Shopping centre toilets have become a total nightmare for parents of autistic children.

The noise from hang dryers frequently upsets people with autism, forcing some frustrated mothers to get their children to urinate in empty bottles, reports Daily Telegraph.

With an estimated one in 70 Australians on the autism spectrum, parents are calling for centres to install “sensory toilets”, a quiet space similar to a disabled toilet.

Children with autism are highly sensitive to sounds and can be easily overwhelmed by their surroundings.

One mum said her son can’t use public bathrooms due to the “terrifying” noises.

“Shopping centres are a headache for me and any other public toilet that has hand dryers, especially those Dyson ones that are really noisy and really high speed,” she said.

Professor Adam Guastella, supervisor of the Autism Clinic for Translational Research, said the problem is common for children who on the spectrum.

“Kids with autism have strong sensitivities to different types of sounds and those that are loud can be very painful for kids, sometimes even physically painful,” he said.

Dyson has responded with the following:

Engineering hand dryers that are quiet is very important to Dyson. To create the best possible experience for users, we have been working hard towards our aim of making hand dryers as quiet as possible, without comprising drying speed. At the end of 2016, we launched the Dyson Airblade V quiet which is 35% quieter than its predecessor, then in 2018 we introduced Dyson Airblade Wash+Dry, the latest version of our tap hand dryer which is up to 39% than its predecessor and we’re encouraging washroom owners to install our latest machines.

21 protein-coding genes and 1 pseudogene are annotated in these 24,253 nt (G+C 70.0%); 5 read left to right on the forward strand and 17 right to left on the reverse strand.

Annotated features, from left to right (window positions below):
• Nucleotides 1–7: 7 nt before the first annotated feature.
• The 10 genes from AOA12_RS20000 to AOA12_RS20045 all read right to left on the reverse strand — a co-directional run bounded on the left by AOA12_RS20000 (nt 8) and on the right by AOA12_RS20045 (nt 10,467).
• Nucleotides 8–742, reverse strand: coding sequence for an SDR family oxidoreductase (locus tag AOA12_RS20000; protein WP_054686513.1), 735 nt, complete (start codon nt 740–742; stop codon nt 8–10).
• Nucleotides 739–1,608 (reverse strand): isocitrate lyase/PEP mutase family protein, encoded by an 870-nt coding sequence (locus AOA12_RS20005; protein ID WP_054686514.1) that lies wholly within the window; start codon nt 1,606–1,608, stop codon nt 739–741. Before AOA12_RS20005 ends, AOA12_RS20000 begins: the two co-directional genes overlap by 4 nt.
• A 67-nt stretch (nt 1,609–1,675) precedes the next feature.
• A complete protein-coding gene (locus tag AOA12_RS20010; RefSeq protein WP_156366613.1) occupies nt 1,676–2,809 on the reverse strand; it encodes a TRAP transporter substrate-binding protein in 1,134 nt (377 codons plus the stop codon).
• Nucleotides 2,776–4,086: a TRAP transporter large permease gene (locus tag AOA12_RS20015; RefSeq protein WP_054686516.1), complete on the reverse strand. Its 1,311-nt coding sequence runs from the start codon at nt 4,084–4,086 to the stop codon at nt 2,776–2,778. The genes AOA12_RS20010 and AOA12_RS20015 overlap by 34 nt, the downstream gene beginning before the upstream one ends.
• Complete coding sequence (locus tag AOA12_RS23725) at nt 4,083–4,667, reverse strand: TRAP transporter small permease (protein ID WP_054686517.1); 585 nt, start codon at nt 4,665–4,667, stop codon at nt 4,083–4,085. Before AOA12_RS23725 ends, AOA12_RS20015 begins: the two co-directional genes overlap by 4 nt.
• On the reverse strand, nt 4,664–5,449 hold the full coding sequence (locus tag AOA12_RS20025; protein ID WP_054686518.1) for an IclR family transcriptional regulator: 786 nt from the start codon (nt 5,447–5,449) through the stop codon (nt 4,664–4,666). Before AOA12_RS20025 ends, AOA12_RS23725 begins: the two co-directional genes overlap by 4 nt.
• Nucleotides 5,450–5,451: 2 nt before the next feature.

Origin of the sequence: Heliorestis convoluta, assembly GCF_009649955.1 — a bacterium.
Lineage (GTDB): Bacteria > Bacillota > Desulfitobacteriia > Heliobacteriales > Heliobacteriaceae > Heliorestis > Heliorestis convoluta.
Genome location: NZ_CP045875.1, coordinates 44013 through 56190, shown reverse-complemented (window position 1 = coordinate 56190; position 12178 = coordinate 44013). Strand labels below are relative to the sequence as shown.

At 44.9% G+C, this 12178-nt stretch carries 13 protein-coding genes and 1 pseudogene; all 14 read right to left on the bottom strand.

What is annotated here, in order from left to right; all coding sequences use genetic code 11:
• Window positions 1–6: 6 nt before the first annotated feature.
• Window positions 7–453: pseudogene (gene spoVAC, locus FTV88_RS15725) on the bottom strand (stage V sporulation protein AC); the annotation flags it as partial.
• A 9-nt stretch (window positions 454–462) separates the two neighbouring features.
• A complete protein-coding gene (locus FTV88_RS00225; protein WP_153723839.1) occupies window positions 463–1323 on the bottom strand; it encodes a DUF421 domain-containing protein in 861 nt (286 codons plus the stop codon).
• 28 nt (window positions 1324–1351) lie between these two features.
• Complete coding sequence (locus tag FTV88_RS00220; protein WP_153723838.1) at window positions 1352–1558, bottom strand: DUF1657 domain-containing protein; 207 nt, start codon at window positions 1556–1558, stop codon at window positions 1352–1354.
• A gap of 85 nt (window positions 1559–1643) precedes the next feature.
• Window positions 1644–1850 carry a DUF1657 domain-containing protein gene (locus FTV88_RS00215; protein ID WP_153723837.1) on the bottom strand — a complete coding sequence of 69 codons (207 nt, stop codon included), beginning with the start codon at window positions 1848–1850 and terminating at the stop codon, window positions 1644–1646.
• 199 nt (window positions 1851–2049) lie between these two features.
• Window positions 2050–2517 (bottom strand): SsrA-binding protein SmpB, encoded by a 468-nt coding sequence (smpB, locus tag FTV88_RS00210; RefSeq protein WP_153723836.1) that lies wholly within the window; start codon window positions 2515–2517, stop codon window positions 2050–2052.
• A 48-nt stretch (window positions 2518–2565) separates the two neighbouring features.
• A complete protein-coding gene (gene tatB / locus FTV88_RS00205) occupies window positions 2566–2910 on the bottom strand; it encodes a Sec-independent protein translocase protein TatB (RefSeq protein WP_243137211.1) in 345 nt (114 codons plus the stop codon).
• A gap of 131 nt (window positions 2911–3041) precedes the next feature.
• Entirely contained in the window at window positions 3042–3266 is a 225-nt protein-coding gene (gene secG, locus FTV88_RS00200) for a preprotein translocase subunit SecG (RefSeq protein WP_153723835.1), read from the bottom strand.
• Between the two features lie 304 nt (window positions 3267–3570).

Sound is of course a key aspect that Dyson looks to continually test and improve alongside drying speed, hygiene and ensuring environmental sustainability, all elements of which are essential to bathroom hand washing routines. Making the hand washing experience an enjoyable and efficient one for both users and building managers is extremely important to Dyson.”

Share your comments below

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  • My kid isn’t autistic, but he’s bothered by how nosy dryers are.

    Reply


  • I wonder whether taking your child to the disabled toilet would be a good solution in the short term?

    Reply


  • Some dryers are really noisy, I agree. It must be so stressing to go to a toilet with an autistic kid.
    But it seems like a very big project.
    Some supermarkets have one hour of quiet time during the week. But how do you address the problem with public toilets? It sounds very complicated. :-(

    Reply


  • My youngest has Down Syndrome and also has sensory issues. Loud noises freak her out. I just avoid going to the toilet at a shopping center with her. I ask all my kids to go to the toilet at home before we leave.

    Reply


  • Maybe they could modify the disabled toilets so they can also be used by autistic children.

    Reply


  • Those dryers don’t just upset autistic kids. My son HATES them. I wish they would just put paper towels in there.

    Reply

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